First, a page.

This documentation provides useful information for participants during an event. For the basic rules and event structure please read the about page of Lean Poker.
Each team has to be registered by one member, the team lead. Choose a name for your team, select a language and the preferred git provider GitHub or GitLab. Note that GitLab also provides a CI system, something that GitHub lacks. Once the team is registered, the Lean Poker application will create a repository, a production environment on Heroku, it will set up a deployment pipeline and push a simple folding player into the repository.
Further team members can ask to join the team and the team lead needs to approve them. Once a team member is approved (s)he will be able to push new code into the repository without creating a pull request.
Once a user becomes a team leader or team member the clone URL will appear on the event dashboard. Just clone the repository, make changes to it, commit, and once you are ready to deploy push the commits. Lean Poker Live will automatically deploy your new code into production.
Each team is provided with a default folding player implemented in the language of their choice. In each ported version there should be a file called player.*. The team should start working with the bet_request function in this file. For a documentation of how this should be used please be referred to the Player API documentation.
The main chart on the dashboard is a relative performance chart. The X axis represents the games in order of end time. The Y axis is the number of points the team had after the nth game, minus the average number of points all teams together had at that point. This normalization is necessary to make it easy to see the difference between the performance of each team. Essentially when the curve for a team is trending down, the team performs worse than average, if it is trending up, the team does better than average.
There are also black dots on each line. These dots represent the approximate time when a new version was deployed for that particular team.
It is also possible to click on a line on the chart to open a particular game.
Both the frequency and length of sit'n'gos vary.
The length of a sit'n'go can be anything from a few seconds to up to 3 minutes. If a game takes too long, but a number of hands were already played, a decision is made based on stack sizes.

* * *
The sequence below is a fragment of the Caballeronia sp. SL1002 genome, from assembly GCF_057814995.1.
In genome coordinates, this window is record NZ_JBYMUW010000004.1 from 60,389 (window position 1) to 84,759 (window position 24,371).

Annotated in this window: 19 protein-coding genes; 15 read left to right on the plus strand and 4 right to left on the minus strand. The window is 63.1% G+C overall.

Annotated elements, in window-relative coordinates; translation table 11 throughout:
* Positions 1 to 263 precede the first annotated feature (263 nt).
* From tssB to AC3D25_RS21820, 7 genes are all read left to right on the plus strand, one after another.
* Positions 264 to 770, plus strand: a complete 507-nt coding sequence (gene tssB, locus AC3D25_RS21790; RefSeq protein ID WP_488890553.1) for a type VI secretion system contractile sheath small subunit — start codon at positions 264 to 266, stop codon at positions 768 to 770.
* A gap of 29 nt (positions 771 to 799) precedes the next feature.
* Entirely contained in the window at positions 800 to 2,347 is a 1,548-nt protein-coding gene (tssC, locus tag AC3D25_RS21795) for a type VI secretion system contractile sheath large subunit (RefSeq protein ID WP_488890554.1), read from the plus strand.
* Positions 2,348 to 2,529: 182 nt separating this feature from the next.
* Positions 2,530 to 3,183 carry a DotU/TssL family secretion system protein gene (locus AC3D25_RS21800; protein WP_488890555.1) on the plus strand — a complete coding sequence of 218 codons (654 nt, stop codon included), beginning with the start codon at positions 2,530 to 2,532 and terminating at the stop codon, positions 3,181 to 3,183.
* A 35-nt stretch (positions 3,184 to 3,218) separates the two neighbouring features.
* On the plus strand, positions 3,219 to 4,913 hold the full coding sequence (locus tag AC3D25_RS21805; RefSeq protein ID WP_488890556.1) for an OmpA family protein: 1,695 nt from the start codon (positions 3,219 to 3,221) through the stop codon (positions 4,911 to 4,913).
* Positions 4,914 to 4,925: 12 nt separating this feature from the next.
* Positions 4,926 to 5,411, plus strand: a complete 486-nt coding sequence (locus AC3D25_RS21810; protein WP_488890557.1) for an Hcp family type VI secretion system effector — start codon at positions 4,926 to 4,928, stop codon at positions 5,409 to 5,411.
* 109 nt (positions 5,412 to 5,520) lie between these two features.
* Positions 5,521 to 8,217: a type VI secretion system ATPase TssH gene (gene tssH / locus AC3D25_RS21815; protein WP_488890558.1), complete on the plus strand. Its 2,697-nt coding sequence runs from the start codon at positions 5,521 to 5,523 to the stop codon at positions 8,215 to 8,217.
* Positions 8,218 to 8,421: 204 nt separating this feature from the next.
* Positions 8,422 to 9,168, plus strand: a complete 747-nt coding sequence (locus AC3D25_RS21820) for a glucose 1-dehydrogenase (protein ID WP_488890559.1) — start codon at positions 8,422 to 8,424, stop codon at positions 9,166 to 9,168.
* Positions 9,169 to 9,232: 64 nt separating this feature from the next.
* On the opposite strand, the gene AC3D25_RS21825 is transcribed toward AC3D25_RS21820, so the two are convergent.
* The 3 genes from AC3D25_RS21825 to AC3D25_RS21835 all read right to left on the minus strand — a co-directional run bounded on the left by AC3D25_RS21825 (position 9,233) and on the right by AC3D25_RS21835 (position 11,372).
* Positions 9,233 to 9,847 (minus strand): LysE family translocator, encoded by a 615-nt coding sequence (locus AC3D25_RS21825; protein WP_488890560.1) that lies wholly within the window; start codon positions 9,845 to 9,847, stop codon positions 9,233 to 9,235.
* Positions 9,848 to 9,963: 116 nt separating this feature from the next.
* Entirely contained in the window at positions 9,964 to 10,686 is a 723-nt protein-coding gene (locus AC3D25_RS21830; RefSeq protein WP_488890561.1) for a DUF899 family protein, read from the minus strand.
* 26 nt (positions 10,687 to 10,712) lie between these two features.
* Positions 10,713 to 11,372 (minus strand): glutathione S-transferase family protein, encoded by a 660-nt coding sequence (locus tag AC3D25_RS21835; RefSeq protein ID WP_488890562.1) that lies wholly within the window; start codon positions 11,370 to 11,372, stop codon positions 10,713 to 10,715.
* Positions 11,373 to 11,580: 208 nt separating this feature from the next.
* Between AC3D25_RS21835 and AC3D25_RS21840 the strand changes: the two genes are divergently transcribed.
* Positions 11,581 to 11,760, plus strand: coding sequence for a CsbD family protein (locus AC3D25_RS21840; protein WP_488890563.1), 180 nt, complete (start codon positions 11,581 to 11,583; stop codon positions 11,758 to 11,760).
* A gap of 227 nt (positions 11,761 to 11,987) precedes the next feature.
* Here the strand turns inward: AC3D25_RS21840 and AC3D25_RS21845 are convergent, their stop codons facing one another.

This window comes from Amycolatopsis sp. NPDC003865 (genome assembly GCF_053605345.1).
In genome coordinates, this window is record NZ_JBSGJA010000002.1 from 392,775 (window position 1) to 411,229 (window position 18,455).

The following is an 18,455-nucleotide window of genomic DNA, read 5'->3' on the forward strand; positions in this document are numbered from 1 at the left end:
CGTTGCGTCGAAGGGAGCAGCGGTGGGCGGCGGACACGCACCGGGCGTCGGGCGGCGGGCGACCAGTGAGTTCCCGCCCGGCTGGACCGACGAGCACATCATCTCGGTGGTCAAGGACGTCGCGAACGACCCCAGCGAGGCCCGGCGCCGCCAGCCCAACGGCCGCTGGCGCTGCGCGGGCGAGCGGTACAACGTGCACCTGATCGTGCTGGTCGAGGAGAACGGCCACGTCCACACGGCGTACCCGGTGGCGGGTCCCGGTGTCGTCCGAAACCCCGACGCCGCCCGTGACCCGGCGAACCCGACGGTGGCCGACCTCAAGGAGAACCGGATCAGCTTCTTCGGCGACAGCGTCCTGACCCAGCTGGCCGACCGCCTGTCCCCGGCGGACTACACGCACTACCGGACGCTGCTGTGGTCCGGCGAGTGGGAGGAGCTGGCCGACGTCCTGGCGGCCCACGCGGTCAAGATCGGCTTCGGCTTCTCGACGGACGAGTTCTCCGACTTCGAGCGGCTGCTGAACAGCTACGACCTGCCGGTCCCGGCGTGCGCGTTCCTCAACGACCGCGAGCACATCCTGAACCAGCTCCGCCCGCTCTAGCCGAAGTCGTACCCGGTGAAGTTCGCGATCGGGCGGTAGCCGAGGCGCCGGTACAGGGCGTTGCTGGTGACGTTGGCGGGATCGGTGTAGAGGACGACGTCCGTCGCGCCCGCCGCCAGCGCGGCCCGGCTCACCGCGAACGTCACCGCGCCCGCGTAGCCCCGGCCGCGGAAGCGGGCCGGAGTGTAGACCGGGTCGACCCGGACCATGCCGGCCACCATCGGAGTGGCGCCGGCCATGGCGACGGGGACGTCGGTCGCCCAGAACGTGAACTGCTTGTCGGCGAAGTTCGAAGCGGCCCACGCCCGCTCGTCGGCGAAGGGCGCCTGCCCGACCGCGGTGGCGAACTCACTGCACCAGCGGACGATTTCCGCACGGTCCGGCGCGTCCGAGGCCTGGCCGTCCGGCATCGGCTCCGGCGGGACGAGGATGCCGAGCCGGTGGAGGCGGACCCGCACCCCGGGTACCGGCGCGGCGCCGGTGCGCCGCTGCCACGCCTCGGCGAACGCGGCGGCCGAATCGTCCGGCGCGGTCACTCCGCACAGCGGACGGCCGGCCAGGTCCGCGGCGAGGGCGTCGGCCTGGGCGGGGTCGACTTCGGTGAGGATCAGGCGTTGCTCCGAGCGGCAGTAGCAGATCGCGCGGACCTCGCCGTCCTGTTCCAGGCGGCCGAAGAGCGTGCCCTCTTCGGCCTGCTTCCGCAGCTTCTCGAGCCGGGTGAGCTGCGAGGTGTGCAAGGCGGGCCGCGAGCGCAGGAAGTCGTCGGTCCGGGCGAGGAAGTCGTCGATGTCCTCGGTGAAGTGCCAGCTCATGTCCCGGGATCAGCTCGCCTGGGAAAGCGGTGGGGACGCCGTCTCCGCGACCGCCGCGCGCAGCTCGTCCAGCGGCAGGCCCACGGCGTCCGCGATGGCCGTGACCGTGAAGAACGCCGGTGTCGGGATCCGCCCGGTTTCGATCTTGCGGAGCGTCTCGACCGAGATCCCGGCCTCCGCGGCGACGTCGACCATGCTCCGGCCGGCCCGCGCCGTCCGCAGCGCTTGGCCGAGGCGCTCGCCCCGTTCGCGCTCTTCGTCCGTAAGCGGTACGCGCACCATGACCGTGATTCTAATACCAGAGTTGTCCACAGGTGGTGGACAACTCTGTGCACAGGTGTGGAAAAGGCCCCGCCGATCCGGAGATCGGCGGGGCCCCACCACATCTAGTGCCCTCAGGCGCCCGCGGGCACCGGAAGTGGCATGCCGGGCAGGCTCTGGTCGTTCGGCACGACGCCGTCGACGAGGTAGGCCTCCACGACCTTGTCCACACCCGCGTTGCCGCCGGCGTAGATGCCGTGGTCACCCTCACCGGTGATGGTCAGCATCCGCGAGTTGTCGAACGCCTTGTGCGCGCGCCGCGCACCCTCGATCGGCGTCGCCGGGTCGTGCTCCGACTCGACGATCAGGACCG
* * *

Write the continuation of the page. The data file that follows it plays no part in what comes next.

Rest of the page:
The frequency of the games start at one game every 40 seconds for the first hour. After that every hour the frequency is reduced by 5 seconds, i.e. during the second hour there is a game every 35 seconds, during the third hour every 30 seconds, etc. Once the frequency reaches every 5 seconds, it remains that. Note however that at most 8 games can run in parallel. If there are already 8 sit'n'gos running when a new one should be triggered, it will be skipped.
Yes, there is! Each player has a total of 25 seconds for responding to all bet_requests during a sit'n'go. If a player exceeds the allowed time, then its remaining stack is taken away and it gets banned from the current sit'n'go.
Either click a data point on the relative performance chart to get to that particular game's viewer, or open the game from the event wall. Once on the game viewer page you can step through by using the arrow buttons on your keyboard.
This happens when the croupier bans a player from the game. While stepping through the game you should find an error message that describes the reason for the ban. Possible options are that the player ran out of the allowed execution time, did not respond with HTTP 200 status code, or the response body did not contain a valid non-negative integer.
Both of them won, but the croupier awards the money to each team one-by-one. If you keep stepping through the sit'n'go you should see multiple "player won" messages.
Yes! On the dashboard you can find a url in the Event menu under Games JSON that points to a JSON data structure that lists all sit'n'gos. You can extract the game ids and the tournament ids from that. After that you can use the url bellow to download the JSON data structure representing each game.
Game log url: http://live.leanpoker.org/api/tournament/<tournament_id>/game/<game_id>/log
The deployment menu on the event dashboard will show the result of the last 5 deployments. Each deployment is indicated with a color depending on success - blue is in progress, green is successful, red is a failed deployment. Each deployment is identified by the commit hash of the last commit in the version deployed. To look at the deployment log, just click on the commit hash in the deployment menu.
Whatever your application writes to stderr will show up in the application logs. You can access the last few minutes worth of application logs from your teams menu on the event dashboard.
To set up Papertrail, go to papertrailapp.com and sign up for a free account. First you will need to add a new system. Once you have done that you will find a syslog url on the top of the Setup systems page that opens. Copy that url.
Next head to the Lean Poker event dashboard and find Custom logdrains in the team menu. You will have to type syslog+tls://<syslog url provided by papertrail> into the input field and click add logdrain.
When you head back to Papertrail you should see logs showing up for your player.